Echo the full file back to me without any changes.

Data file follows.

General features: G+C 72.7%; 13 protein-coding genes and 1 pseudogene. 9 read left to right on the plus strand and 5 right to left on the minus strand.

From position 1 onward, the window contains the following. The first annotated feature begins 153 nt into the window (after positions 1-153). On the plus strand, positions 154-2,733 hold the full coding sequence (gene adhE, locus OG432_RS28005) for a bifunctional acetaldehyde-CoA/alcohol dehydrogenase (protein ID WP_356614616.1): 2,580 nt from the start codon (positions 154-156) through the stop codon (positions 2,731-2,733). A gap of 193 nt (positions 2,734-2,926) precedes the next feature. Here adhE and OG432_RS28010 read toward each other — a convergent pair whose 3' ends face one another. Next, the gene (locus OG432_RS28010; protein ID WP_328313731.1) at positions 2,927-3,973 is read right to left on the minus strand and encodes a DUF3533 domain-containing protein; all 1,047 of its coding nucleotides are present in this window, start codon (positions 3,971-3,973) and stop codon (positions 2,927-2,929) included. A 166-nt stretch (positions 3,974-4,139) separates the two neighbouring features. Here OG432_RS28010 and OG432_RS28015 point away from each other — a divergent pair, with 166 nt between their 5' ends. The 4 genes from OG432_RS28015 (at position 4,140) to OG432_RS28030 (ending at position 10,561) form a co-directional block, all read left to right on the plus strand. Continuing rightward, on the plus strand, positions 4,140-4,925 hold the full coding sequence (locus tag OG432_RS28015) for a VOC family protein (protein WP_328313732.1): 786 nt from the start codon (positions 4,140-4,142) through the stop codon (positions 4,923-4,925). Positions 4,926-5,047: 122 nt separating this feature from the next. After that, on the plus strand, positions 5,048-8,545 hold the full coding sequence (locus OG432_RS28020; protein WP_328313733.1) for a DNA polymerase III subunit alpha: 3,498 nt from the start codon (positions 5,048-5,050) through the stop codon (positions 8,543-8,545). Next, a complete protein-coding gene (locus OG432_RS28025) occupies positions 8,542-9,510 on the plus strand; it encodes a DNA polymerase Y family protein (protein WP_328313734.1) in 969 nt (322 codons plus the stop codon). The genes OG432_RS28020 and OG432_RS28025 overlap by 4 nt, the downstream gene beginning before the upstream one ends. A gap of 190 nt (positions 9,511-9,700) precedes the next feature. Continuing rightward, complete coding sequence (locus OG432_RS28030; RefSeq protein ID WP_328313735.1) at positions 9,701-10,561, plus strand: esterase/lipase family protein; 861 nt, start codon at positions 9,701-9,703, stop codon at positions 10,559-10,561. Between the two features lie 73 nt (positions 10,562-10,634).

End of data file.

General features: G+C 72.7%; 13 protein-coding genes and 1 pseudogene. 9 read left to right on the plus strand and 5 right to left on the minus strand.

From position 1 onward, the window contains the following. The first annotated feature begins 153 nt into the window (after positions 1-153). On the plus strand, positions 154-2,733 hold the full coding sequence (gene adhE, locus OG432_RS28005) for a bifunctional acetaldehyde-CoA/alcohol dehydrogenase (protein ID WP_356614616.1): 2,580 nt from the start codon (positions 154-156) through the stop codon (positions 2,731-2,733). A gap of 193 nt (positions 2,734-2,926) precedes the next feature. Here adhE and OG432_RS28010 read toward each other — a convergent pair whose 3' ends face one another. Next, the gene (locus OG432_RS28010; protein ID WP_328313731.1) at positions 2,927-3,973 is read right to left on the minus strand and encodes a DUF3533 domain-containing protein; all 1,047 of its coding nucleotides are present in this window, start codon (positions 3,971-3,973) and stop codon (positions 2,927-2,929) included. A 166-nt stretch (positions 3,974-4,139) separates the two neighbouring features. Here OG432_RS28010 and OG432_RS28015 point away from each other — a divergent pair, with 166 nt between their 5' ends. The 4 genes from OG432_RS28015 (at position 4,140) to OG432_RS28030 (ending at position 10,561) form a co-directional block, all read left to right on the plus strand. Continuing rightward, on the plus strand, positions 4,140-4,925 hold the full coding sequence (locus tag OG432_RS28015) for a VOC family protein (protein WP_328313732.1): 786 nt from the start codon (positions 4,140-4,142) through the stop codon (positions 4,923-4,925). Positions 4,926-5,047: 122 nt separating this feature from the next. After that, on the plus strand, positions 5,048-8,545 hold the full coding sequence (locus OG432_RS28020; protein WP_328313733.1) for a DNA polymerase III subunit alpha: 3,498 nt from the start codon (positions 5,048-5,050) through the stop codon (positions 8,543-8,545). Next, a complete protein-coding gene (locus OG432_RS28025) occupies positions 8,542-9,510 on the plus strand; it encodes a DNA polymerase Y family protein (protein WP_328313734.1) in 969 nt (322 codons plus the stop codon). The genes OG432_RS28020 and OG432_RS28025 overlap by 4 nt, the downstream gene beginning before the upstream one ends. A gap of 190 nt (positions 9,511-9,700) precedes the next feature. Continuing rightward, complete coding sequence (locus OG432_RS28030; RefSeq protein ID WP_328313735.1) at positions 9,701-10,561, plus strand: esterase/lipase family protein; 861 nt, start codon at positions 9,701-9,703, stop codon at positions 10,559-10,561. Between the two features lie 73 nt (positions 10,562-10,634).